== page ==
The big question on everyone’s mind is: does this include BMD? NORAD tracks every missile launch from North Korea and provides information to both Canadian and US governments already, but Canada cannot take part in the BMD decisions that US NORTHCOM alone is responsible for.

Prime Minister Trudeau may take the opportunity to discuss BMD when he meets with President Trump after Columbus Day / Canadian Thanksgiving.

The Trump Administration and Congress have reached a consensus on the urgency and scope of the DPRK threat to the United States, and by extension, allies including the UK, Japan, S. Korea, and Australia. Unambiguously, DPRK is regarded as an imminent existential threat to world order by most major U.S. allies, except Canada.

Canada can join this consensus with PM Trudeau educating his officials and building towards a similar political consensus in Canada in time to meet the threat. Or alternatively, by default, elect to abandon all extant Canadian alliances and rely solely on the US and UN for Canadian security.

Achieving a Canadian consensus on the DPRK threat to Canada is necessary, but not sufficient. There must be viable pathways that enable our nation to promptly and affordably field a credible defense. What are our options?

Getting Canada into the BMD room is proverbial the key to the kingdom and all political effort and education should be focused on that.

With all BMD under the command of U.S.-centric USNORTHCOM, the most expedient option for Canada to join BMD is to amend the NORAD mandate to include BMD. This opens the door to the sharing of technical data and information with Canada. The next step is to conduct a study of options for a Canadian missile deterrent architecture and how best to integrate it into the allied system. In exchange, the U.S. can place the Ground-based Midcourse Defense system under NORAD rather than USNORTHCOM, which currently commands it. That shift will allow Canadians to “stay in the room” and to “have a voice” when discussions of missile defence takes place.

The Missile Defence Advocacy Alliance estimates it will cost around $100 million to integrate BMD into NORAD with Canada fully in the loop with command and control on the system.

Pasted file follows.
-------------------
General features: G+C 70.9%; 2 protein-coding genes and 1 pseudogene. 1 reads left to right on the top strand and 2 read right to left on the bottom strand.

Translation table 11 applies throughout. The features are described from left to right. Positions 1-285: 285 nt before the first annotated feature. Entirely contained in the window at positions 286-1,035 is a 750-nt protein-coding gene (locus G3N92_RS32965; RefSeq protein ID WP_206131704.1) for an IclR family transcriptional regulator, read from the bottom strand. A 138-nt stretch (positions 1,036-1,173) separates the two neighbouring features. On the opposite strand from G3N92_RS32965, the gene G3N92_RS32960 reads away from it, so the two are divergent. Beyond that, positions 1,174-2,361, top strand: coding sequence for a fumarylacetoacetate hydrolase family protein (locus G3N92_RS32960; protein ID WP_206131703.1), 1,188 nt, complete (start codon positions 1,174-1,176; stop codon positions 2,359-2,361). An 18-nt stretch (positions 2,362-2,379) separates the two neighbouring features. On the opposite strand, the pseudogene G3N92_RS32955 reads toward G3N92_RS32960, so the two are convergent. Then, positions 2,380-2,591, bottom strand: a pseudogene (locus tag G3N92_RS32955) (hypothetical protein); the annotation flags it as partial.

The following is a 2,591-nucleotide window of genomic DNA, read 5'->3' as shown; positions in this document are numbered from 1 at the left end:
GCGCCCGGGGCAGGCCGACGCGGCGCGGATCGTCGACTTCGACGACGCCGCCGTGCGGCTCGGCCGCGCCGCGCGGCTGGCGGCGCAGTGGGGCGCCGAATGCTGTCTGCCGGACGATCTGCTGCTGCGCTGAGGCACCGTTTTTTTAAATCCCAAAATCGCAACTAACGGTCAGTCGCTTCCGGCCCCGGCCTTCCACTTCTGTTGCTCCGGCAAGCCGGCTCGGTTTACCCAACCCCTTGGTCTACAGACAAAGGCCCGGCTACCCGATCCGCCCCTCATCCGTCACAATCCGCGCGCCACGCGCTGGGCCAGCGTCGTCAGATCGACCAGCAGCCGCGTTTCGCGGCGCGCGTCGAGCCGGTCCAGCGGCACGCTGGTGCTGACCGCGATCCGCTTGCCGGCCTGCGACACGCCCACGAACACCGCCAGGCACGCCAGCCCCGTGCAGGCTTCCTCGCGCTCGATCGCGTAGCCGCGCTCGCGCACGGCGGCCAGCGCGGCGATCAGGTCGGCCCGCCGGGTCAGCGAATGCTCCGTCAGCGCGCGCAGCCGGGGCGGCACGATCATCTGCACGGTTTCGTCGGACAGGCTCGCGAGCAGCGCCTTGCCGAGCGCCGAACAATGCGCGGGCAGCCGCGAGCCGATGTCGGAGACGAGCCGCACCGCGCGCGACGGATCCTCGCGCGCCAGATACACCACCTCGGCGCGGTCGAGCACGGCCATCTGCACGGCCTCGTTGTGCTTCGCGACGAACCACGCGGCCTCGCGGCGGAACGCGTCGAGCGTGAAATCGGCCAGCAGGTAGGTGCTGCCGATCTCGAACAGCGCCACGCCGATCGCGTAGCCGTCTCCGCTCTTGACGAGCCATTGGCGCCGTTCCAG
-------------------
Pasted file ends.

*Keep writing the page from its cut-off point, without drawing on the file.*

North Korea is neither a stable addition to the existing nuclear powers, nor does it accept the prevailing nuclear power consensus that such weapons are primarily for defensive purposes (i.e. to guarantee regime survival). On the contrary, DPRK explicitly announced to the UN general assembly in September that it intends to use its nuclear arsenal offensively for, among other things, extortion. Once this existential threat to Canada is recognized by the Canadian pubic, a defence plan can be developed.   

Canada needs to be prepared to come to the missile defense (or deterrence) table with an attractive and fair deal.  

Canada is in the process of acquiring 15 Canadian Surface Combatants (CSC). At present, missile deterrence is not part of those specifications. Reworking the requirements to ensure the highest possible level of ballistic missile deterrent capability possible (given the limitations of the bidders’ hull and power plant) can still be done inexpensively before the designs are finalized. Retrofits are both costly and time consuming.

New CSC specs incorporating state-of-the art sensors like Air and Missile Defense Radar with AEGIS, ensuring that there will be sufficient strike length Vertical Launch Systems (VLS) and that they support the current and next generation of anti-ballistic missiles, like the Standard SM3 Block 2A and successors, is essential before the bids are finalized and evaluated next month. If done now, the incremental cost per BMD-capable vessel will be modest, perhaps as little as US$100 million extra per ship. 

Amending the Fighter Replacement specifications to include a requirement for integration into a missile deterrent sensor shooter web is another inexpensive method to increase Canadian capabilities for little incremental cost.

Canada migt consider offering any or all of the following in exchange for GMD coverage:

  • Funding to further build out the system;
  • Host a GMD site in eastern Canada;
  • Host a BMD radar, and contribute toward its construction; and/or
  • Manning for joint crews, beyond the NORAD HQ.

The Prime Minister is responsible for to ensuring that Canadians are not the easiest target for a thermonuclear attack. BMD will not field a “leak proof” defence, but can certainly deter an attacker.

We can’t afford not to do it.

– Danny Lam